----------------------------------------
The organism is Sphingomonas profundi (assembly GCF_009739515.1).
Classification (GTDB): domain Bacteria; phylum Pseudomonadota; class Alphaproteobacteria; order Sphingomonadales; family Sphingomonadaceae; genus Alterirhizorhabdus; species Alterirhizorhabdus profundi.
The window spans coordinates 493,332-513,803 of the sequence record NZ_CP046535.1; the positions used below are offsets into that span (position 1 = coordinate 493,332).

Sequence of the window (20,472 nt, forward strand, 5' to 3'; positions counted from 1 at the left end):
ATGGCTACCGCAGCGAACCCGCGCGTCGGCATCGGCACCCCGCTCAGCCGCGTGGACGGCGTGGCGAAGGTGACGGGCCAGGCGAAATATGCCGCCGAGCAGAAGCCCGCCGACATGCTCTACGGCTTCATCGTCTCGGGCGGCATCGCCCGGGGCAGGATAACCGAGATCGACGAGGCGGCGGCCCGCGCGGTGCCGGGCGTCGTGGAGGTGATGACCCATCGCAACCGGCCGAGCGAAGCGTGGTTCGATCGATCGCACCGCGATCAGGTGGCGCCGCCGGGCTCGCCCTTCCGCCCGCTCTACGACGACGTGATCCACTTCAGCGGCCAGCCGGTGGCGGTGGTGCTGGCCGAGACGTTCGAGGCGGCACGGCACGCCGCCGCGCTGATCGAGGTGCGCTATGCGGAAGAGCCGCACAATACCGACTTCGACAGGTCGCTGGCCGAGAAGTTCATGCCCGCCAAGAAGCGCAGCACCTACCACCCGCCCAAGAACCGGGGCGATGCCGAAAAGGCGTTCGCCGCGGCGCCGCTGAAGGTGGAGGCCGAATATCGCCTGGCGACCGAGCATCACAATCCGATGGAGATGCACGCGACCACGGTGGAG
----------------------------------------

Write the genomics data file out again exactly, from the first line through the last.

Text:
The organism is Sphingomonas profundi (assembly GCF_009739515.1).
Classification (GTDB): domain Bacteria; phylum Pseudomonadota; class Alphaproteobacteria; order Sphingomonadales; family Sphingomonadaceae; genus Alterirhizorhabdus; species Alterirhizorhabdus profundi.
The window spans coordinates 493,332-513,803 of the sequence record NZ_CP046535.1; the positions used below are offsets into that span (position 1 = coordinate 493,332).

Sequence of the window (20,472 nt, forward strand, 5' to 3'; positions counted from 1 at the left end):
ATGGCTACCGCAGCGAACCCGCGCGTCGGCATCGGCACCCCGCTCAGCCGCGTGGACGGCGTGGCGAAGGTGACGGGCCAGGCGAAATATGCCGCCGAGCAGAAGCCCGCCGACATGCTCTACGGCTTCATCGTCTCGGGCGGCATCGCCCGGGGCAGGATAACCGAGATCGACGAGGCGGCGGCCCGCGCGGTGCCGGGCGTCGTGGAGGTGATGACCCATCGCAACCGGCCGAGCGAAGCGTGGTTCGATCGATCGCACCGCGATCAGGTGGCGCCGCCGGGCTCGCCCTTCCGCCCGCTCTACGACGACGTGATCCACTTCAGCGGCCAGCCGGTGGCGGTGGTGCTGGCCGAGACGTTCGAGGCGGCACGGCACGCCGCCGCGCTGATCGAGGTGCGCTATGCGGAAGAGCCGCACAATACCGACTTCGACAGGTCGCTGGCCGAGAAGTTCATGCCCGCCAAGAAGCGCAGCACCTACCACCCGCCCAAGAACCGGGGCGATGCCGAAAAGGCGTTCGCCGCGGCGCCGCTGAAGGTGGAGGCCGAATATCGCCTGGCGACCGAGCATCACAATCCGATGGAGATGCACGCGACCACGGTGGAG